T&E ranked European truck brands’ readiness to transition fully to zero-emission truck sales. This report assesses the compatibility of their voluntary zero-emission sales announcements with climate needs, and the extent to which they are aligning their industrial plans and business activity with those targets. This helps identify the gap between announcement and plans, and the role for regulation to ensure a speedy transition.
- Scania, Mercedes-Benz Trucks,and MAN lead in Europe
- Volvo Trucks, current leader in battery-electric truck sales in Europe, finishes mid-table
- Renault Trucks and IVECO lag behind, and DAF comes last
The report also looks into how European manufacturers perform compared to their counterparts in the US and China, assessing who is best positioned to win the ongoing global race for leadership on commercial vehicle technology.
- Tesla and BYD outcompete most European truckmakers
- Both have experience in rapidly scaling up zero-emission cars, and have built strong battery supply chains, including securing raw materials.
- Ambitious HDV CO2 standards are needed for laggards to keep up with international competition.
Scania, Mercedes-Benz Trucks, and MAN in the lead
Scania, Mercedes-Benz Trucks, and MAN are the three European frontrunners based on their announced ambition and strategy. All three aim for 100% new zero-emission truck (ZET) sales by 2040 or earlier. Volvo Trucks is the current market leader in battery-electric truck sales in Europe and the manufacturer with the most ambitious 2030 target (70% ZET sales share). But the company is not committed to only truly zero-emission technologies in the long term. Renault Trucks and IVECO Group are lagging behind in the transition. DAF closes the ranks with a very weak score, having no public ZET target for 2030, and scoring the lowest of all legacy manufacturers on battery value chain. Strong CO2 standards for trucks are needed to ensure frontrunners keep their promises and laggards catch up.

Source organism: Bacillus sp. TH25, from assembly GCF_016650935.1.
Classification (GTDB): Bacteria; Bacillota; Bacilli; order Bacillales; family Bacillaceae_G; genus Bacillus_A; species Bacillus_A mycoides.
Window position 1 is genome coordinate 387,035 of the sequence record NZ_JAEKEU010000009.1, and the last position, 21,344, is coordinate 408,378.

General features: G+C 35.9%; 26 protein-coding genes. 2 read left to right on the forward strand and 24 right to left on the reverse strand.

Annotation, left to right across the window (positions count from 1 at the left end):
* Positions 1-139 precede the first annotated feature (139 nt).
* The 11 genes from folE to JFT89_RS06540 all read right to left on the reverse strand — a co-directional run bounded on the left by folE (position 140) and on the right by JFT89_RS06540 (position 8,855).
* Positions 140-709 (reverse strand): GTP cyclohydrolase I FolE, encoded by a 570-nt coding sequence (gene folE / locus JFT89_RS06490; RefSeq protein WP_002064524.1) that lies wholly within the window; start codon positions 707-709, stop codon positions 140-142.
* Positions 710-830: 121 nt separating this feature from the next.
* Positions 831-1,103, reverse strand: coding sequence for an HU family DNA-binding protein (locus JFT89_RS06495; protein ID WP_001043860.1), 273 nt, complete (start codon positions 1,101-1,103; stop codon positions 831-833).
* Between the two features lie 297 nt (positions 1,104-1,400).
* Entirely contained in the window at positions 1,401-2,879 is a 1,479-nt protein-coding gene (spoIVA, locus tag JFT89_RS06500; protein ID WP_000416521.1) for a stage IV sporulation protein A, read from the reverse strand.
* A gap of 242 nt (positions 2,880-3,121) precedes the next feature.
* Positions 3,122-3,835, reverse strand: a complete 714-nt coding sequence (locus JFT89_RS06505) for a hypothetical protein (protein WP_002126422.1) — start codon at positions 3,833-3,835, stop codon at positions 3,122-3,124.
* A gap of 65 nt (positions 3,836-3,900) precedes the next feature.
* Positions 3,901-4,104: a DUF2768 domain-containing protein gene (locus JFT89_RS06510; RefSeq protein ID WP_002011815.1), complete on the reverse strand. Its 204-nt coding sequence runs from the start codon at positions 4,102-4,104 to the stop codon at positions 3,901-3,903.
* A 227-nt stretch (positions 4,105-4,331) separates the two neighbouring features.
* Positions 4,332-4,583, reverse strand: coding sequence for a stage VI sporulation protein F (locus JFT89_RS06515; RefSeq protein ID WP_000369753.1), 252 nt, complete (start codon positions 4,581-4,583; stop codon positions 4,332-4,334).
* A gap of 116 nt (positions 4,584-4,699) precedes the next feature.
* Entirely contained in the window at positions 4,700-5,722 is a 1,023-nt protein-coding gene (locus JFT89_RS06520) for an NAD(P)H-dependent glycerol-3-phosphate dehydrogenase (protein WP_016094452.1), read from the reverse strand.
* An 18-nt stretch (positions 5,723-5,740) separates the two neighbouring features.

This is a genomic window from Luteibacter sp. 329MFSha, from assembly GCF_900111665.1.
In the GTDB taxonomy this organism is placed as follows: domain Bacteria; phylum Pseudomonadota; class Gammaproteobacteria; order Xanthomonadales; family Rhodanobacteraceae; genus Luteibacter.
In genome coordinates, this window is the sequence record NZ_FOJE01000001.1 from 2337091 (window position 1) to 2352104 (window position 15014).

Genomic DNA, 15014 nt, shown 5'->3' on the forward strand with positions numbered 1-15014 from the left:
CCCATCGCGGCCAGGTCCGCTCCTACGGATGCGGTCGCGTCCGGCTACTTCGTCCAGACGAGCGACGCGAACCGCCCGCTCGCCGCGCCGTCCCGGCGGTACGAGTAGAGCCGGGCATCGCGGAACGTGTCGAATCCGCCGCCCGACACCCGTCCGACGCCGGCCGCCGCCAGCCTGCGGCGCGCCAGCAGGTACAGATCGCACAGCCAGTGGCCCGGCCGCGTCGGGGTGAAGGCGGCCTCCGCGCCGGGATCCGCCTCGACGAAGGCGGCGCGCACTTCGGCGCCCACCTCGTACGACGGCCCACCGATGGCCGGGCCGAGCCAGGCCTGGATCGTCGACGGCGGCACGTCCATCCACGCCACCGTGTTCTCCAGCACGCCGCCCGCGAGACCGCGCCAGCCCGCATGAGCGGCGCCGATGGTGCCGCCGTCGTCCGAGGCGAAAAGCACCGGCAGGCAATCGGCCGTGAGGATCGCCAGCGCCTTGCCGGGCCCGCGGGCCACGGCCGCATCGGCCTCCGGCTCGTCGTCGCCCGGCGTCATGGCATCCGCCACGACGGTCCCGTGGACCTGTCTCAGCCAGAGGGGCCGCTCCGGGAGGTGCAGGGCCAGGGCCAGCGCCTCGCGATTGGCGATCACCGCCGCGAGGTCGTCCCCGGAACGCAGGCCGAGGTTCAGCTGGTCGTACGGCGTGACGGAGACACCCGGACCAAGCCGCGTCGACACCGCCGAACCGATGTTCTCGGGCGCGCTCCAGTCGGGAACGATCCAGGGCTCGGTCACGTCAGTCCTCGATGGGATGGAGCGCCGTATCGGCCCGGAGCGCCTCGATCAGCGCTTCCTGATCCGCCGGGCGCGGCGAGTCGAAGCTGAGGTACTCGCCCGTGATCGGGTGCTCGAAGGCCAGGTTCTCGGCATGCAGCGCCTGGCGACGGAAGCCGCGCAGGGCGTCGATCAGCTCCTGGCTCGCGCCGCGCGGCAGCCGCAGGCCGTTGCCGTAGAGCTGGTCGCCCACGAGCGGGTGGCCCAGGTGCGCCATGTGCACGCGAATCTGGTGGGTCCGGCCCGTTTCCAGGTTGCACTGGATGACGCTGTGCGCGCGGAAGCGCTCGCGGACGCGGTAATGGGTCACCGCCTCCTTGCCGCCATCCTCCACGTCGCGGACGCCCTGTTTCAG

Tesla and BYD outcompete most European truckmakers
When comparing readiness on a global scale, European manufacturers only have four representatives in the top ten. Both the US and China have champions in Tesla and BYD, the latter already selling trucks in all three regions. These new entrants on the truck market could pose a threat to established truckmakers in coming years. Both Tesla and BYD have experience in rapidly scaling up zero-emission manufacturing in the cars segment. They have built strong battery supply chains, including securing raw materials.
Compared to legacy US and Chinese truckmakers, European manufacturers appear to be better prepared to go to zero-emission. This is partly because forthcoming stronger CO2 standards have incentivised EU manufacturers to announce voluntary zero-emission sales targets for 2030 and 2040. However, voluntary commitments can be missed or changed, and we identified a gap with some of these manufacturers’ industrial strategy. What matters is how fast the EU market will have to decarbonise compared to others, as regulations drive truckmakers to develop robust investment plans.